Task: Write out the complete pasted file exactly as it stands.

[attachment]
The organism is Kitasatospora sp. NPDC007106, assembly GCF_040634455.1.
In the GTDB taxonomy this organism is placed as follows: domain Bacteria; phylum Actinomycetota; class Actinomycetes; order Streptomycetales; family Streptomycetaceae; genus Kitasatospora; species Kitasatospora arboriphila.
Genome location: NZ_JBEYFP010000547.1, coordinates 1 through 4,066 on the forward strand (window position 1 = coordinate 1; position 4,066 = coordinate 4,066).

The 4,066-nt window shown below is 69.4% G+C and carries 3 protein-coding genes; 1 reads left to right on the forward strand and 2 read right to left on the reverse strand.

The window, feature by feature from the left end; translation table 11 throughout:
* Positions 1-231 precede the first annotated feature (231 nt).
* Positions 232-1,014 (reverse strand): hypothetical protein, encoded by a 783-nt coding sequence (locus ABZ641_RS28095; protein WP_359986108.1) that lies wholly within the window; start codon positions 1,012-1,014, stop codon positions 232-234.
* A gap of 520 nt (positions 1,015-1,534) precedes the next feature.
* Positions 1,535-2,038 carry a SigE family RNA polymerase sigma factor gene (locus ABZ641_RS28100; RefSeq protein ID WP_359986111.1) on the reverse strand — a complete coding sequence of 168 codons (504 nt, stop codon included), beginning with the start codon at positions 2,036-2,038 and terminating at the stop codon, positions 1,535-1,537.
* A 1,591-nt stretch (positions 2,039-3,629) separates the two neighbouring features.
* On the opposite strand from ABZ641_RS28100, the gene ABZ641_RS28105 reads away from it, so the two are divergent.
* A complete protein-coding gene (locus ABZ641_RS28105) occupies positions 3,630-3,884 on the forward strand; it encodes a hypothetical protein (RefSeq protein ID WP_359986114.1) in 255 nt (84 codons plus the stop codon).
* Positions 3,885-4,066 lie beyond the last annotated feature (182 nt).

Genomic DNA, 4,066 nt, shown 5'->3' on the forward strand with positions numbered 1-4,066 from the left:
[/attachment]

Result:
The organism is Kitasatospora sp. NPDC007106, assembly GCF_040634455.1.
In the GTDB taxonomy this organism is placed as follows: domain Bacteria; phylum Actinomycetota; class Actinomycetes; order Streptomycetales; family Streptomycetaceae; genus Kitasatospora; species Kitasatospora arboriphila.
Genome location: NZ_JBEYFP010000547.1, coordinates 1 through 4,066 on the forward strand (window position 1 = coordinate 1; position 4,066 = coordinate 4,066).

The 4,066-nt window shown below is 69.4% G+C and carries 3 protein-coding genes; 1 reads left to right on the forward strand and 2 read right to left on the reverse strand.

The window, feature by feature from the left end; translation table 11 throughout:
* Positions 1-231 precede the first annotated feature (231 nt).
* Positions 232-1,014 (reverse strand): hypothetical protein, encoded by a 783-nt coding sequence (locus ABZ641_RS28095; protein WP_359986108.1) that lies wholly within the window; start codon positions 1,012-1,014, stop codon positions 232-234.
* A gap of 520 nt (positions 1,015-1,534) precedes the next feature.
* Positions 1,535-2,038 carry a SigE family RNA polymerase sigma factor gene (locus ABZ641_RS28100; RefSeq protein ID WP_359986111.1) on the reverse strand — a complete coding sequence of 168 codons (504 nt, stop codon included), beginning with the start codon at positions 2,036-2,038 and terminating at the stop codon, positions 1,535-1,537.
* A 1,591-nt stretch (positions 2,039-3,629) separates the two neighbouring features.
* On the opposite strand from ABZ641_RS28100, the gene ABZ641_RS28105 reads away from it, so the two are divergent.
* A complete protein-coding gene (locus ABZ641_RS28105) occupies positions 3,630-3,884 on the forward strand; it encodes a hypothetical protein (RefSeq protein ID WP_359986114.1) in 255 nt (84 codons plus the stop codon).
* Positions 3,885-4,066 lie beyond the last annotated feature (182 nt).

Genomic DNA, 4,066 nt, shown 5'->3' on the forward strand with positions numbered 1-4,066 from the left: